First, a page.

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document status: in-review
|Incident ID||2023-01-17 MediaWiki||Start||2023-01-17 18:31:11|
|People paged||not sure||Responder count||2 volunteer sysadmins, 1 SWE, plus some SREs arriving later|
|Coordinators||Taavi (de facto)||Affected metrics/SLOs||not sure|
|Impact||For roughly 15 minutes, all wikis were unreachable for logged-in users and non-cached pages.|
An issue with inconsistent state of deployed code during a backport deployment caused MediaWiki to crash for all logged-in page views.
The root cause of this issue was MediaWiki re-reading and applying changes to extension.json before a php-fpm restart would have picked up changes to the PHP code.
All times in UTC.
- 18:16 A volunteer starts to backport five patches (3 config changes, one core change and one DiscussionTools change)
- 18:31 The patches get deployed to the canaries. Some errors are returned, although the canary checks don't prevent the patch from moving forwards presumably due to the short time between the file sync and php-fpm restarts.
- 18:33 Sync to the entire cluster starts. OUTAGE BEGINS
- 18:34:51 First user report on IRC
- 18:34:55 First automated alert: <+icinga-wm> PROBLEM - MediaWiki exceptions and fatals per minute for appserver on alert1001 is CRITICAL: 2.651e+04 gt 100
- 18:35:42 Backport is cancelled by the deployer. This was during the k8s sync phase, before php-fpm restarts started. This leaves the cluster in an inconsistent state between code on disk and code running until the revert is deployed.
- 18:37:43 First paging alert: <+jinxer-wm> (FrontendUnavailable) firing: varnish-text has reduced HTTP availability #page
- 18:39 Revert sync starts
- 18:48 Revert sync is done OUTAGE ENDS
- ~19:30 A revised patch is synced successfully
Humans and automated alerts detected the issue quickly, and the alert volume was manageable.
What went well?
- The issue was detected early and the offending patch could be isolated early
- Technically in this case time-to-recovery would have been faster if the backport would not have been cancelled. However, in general, the author believes that it is a good thing that the deployer noticed the issue quickly and the first instinct was to deploy a revert, since that is the fastest way to recovery in most cases of faulty patches in this process.
- The revert worked as is
What went poorly?
- Canary checks did not catch the issue
- Due to the scap backport workflow, deployers don't think about sync order like scap sync-file forced them to do so.
- Developers and deployers did not expect that PHP code and other files (extension.json) would not be synced exactly at the same time.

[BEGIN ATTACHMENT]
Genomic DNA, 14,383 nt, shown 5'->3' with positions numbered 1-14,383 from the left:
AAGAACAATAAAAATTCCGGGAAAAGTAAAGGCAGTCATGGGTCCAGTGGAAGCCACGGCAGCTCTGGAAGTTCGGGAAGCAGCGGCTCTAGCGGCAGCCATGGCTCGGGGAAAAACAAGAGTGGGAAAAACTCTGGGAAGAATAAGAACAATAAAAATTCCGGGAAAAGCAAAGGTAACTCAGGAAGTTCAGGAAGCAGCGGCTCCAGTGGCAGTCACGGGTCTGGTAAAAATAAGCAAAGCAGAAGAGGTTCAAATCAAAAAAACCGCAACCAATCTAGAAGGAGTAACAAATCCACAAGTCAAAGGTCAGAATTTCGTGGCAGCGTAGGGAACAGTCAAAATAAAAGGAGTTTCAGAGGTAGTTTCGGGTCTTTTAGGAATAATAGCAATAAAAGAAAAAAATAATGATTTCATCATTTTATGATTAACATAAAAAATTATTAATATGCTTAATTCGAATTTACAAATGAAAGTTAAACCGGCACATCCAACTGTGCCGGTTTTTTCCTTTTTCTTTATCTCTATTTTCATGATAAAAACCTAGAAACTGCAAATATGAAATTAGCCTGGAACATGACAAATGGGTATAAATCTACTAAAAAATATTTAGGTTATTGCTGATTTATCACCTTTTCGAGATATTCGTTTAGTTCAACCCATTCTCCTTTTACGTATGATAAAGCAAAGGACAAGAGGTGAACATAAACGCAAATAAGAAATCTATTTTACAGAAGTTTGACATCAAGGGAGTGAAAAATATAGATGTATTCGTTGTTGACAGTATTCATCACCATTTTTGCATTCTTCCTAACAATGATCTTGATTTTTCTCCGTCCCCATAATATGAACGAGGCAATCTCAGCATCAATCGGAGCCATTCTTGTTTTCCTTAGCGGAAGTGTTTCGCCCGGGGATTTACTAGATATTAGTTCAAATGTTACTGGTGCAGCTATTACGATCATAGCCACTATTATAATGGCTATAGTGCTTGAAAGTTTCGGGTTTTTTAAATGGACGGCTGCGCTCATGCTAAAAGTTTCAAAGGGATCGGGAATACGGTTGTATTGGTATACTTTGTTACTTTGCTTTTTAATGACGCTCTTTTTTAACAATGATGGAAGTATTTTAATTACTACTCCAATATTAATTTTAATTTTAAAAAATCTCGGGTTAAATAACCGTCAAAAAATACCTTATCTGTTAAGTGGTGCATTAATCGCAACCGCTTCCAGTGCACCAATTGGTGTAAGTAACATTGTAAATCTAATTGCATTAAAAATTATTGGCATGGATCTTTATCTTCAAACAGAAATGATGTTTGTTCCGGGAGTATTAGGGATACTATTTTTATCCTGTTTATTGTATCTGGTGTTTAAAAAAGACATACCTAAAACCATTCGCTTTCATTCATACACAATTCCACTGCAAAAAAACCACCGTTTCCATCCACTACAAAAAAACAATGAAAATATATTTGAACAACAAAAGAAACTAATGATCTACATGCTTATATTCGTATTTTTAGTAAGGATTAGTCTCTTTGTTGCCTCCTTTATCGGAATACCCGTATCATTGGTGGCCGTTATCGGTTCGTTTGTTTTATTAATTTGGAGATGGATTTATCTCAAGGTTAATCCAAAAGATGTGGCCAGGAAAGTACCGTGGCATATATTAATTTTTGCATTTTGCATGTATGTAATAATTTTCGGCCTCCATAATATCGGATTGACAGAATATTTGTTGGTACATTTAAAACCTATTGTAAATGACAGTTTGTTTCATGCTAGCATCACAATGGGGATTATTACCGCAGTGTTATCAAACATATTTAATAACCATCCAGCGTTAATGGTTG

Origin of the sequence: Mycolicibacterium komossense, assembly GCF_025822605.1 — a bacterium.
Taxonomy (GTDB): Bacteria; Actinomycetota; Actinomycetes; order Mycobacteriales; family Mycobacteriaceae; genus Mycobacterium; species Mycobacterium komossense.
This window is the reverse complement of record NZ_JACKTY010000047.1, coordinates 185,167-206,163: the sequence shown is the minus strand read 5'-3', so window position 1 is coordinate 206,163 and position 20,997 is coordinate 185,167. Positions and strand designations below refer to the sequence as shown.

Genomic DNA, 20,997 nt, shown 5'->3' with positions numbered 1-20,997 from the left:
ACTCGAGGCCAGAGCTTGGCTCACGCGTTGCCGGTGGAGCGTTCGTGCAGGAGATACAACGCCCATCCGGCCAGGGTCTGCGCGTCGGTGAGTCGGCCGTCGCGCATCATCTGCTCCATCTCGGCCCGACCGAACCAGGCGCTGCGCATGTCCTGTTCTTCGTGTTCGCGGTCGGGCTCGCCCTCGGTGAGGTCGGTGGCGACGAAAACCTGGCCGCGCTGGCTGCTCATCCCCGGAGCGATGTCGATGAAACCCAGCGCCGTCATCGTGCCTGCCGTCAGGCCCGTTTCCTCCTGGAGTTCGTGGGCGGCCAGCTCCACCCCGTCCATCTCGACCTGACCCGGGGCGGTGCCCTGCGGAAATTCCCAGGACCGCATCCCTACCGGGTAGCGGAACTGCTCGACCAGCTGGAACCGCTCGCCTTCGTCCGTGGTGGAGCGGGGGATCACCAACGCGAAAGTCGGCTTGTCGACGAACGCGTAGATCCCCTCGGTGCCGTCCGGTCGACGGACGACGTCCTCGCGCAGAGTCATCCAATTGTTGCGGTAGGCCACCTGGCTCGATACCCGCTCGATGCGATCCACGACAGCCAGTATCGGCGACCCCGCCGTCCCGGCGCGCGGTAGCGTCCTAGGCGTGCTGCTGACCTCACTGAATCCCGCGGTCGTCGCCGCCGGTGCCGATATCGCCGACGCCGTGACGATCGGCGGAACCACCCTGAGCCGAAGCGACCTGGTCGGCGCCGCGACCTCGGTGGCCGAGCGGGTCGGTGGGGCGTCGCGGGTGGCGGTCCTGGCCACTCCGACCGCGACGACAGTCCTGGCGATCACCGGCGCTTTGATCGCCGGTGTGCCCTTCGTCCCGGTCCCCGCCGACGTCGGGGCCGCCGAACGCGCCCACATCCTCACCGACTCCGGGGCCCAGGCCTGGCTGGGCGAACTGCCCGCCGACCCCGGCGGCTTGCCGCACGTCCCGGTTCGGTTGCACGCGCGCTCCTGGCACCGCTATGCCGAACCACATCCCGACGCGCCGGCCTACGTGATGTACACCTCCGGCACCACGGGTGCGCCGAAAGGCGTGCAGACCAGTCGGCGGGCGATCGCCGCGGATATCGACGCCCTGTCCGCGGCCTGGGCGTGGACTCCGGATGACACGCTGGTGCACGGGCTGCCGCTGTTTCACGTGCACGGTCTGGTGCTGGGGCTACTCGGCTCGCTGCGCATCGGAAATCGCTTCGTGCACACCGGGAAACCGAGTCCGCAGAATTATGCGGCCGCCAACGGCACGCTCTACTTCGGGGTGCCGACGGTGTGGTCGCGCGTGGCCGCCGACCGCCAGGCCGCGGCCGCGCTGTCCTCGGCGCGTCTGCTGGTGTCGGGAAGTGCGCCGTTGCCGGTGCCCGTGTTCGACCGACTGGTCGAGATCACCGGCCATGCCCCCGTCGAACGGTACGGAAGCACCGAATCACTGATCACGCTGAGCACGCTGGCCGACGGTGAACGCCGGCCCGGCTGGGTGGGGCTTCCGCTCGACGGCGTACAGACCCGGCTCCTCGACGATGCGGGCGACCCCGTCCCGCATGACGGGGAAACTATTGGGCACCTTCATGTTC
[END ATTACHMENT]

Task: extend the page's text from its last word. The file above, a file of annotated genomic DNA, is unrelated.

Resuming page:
- php-fpm restarts take ages to complete, and the Kubernetes deploys happen in between the file sync and php-fpm restarts
- wikimediastatus.net was not updated
Where did we get lucky?
- not sure, I think everything went as expected
Links to relevant documentation
- TODO: can canary checks detect this issue?
|People||Were the people responding to this incident sufficiently different than the previous five incidents?||yes||responders were deployers, not SREs|
|Were the people who responded prepared enough to respond effectively||yes|
|Were fewer than five people paged?||no||pages were only sent out right before mitigating action|
|Were pages routed to the correct sub-team(s)?||no||pages were only sent out right before mitigating action|
|Were pages routed to online (business hours) engineers? Answer “no” if engineers were paged after business hours.||no||pages were only sent out right before mitigating action|
|Process||Was the "Incident status" section atop the Google Doc kept up-to-date during the incident?||no||no incident doc was created|
|Was a public wikimediastatus.net entry created?||no||responders did not have access or training on wikimediastatus.net usage|
|Is there a phabricator task for the incident?||yes||created by the community|
|Are the documented action items assigned?|
|Is this incident sufficiently different from earlier incidents so as not to be a repeat occurrence?||yes|
|Tooling||To the best of your knowledge was the open task queue free of any tasks that would have prevented this incident? Answer “no” if there are
open tasks that would prevent this incident or make mitigation easier if implemented.
|Were the people responding able to communicate effectively during the incident with the existing tooling?||yes|
|Did existing monitoring notify the initial responders?||yes|
|Were the engineering tools that were to be used during the incident, available and in service?||yes|
|Were the steps taken to mitigate guided by an existing runbook?||yes||Backport_windows/Deployers#Reverting, although frequent deployers usually are familiar with the process and don't use the documentation|
|Total score (count of all “yes” answers above)||8|